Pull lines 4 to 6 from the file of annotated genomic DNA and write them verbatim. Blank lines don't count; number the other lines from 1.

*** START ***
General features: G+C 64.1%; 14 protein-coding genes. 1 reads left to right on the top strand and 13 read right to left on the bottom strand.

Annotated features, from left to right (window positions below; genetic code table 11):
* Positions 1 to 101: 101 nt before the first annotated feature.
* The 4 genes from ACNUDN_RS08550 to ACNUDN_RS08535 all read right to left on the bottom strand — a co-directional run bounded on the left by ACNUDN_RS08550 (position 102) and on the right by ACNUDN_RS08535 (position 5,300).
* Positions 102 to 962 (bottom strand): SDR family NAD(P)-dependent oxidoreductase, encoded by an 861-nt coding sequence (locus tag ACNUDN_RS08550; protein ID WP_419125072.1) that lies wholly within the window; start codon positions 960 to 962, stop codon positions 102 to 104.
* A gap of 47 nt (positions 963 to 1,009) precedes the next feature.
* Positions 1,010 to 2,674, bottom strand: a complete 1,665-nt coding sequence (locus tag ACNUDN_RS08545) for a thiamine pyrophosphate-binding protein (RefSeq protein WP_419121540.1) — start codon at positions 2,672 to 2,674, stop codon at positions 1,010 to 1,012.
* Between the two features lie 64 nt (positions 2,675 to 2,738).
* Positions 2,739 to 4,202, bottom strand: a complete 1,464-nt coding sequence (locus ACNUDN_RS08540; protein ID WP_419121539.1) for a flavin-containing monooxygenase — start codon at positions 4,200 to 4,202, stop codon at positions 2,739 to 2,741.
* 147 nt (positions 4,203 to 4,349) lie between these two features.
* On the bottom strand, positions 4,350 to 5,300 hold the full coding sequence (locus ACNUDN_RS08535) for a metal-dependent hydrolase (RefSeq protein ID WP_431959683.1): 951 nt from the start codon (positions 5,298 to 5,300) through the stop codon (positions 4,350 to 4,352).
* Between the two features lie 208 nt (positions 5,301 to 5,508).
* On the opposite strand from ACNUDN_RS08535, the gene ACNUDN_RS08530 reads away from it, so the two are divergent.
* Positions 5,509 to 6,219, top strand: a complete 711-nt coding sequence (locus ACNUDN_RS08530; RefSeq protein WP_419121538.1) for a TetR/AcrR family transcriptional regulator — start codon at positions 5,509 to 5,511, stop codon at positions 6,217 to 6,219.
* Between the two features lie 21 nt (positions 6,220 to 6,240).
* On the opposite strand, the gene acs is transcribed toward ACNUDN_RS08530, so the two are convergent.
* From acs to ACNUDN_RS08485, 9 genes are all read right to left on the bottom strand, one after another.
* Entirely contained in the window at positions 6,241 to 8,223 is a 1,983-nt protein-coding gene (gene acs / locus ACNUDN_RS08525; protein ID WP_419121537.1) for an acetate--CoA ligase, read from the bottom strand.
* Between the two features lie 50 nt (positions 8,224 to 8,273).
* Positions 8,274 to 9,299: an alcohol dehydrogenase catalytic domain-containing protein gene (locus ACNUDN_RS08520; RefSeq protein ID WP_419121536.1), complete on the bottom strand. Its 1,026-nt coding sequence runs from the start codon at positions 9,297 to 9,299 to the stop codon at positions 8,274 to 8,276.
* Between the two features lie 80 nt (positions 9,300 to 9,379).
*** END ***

* The 4 genes from ACNUDN_RS08550 to ACNUDN_RS08535 all read right to left on the bottom strand — a co-directional run bounded on the left by ACNUDN_RS08550 (position 102) and on the right by ACNUDN_RS08535 (position 5,300).
* Positions 102 to 962 (bottom strand): SDR family NAD(P)-dependent oxidoreductase, encoded by an 861-nt coding sequence (locus tag ACNUDN_RS08550; protein ID WP_419125072.1) that lies wholly within the window; start codon positions 960 to 962, stop codon positions 102 to 104.
* A gap of 47 nt (positions 963 to 1,009) precedes the next feature.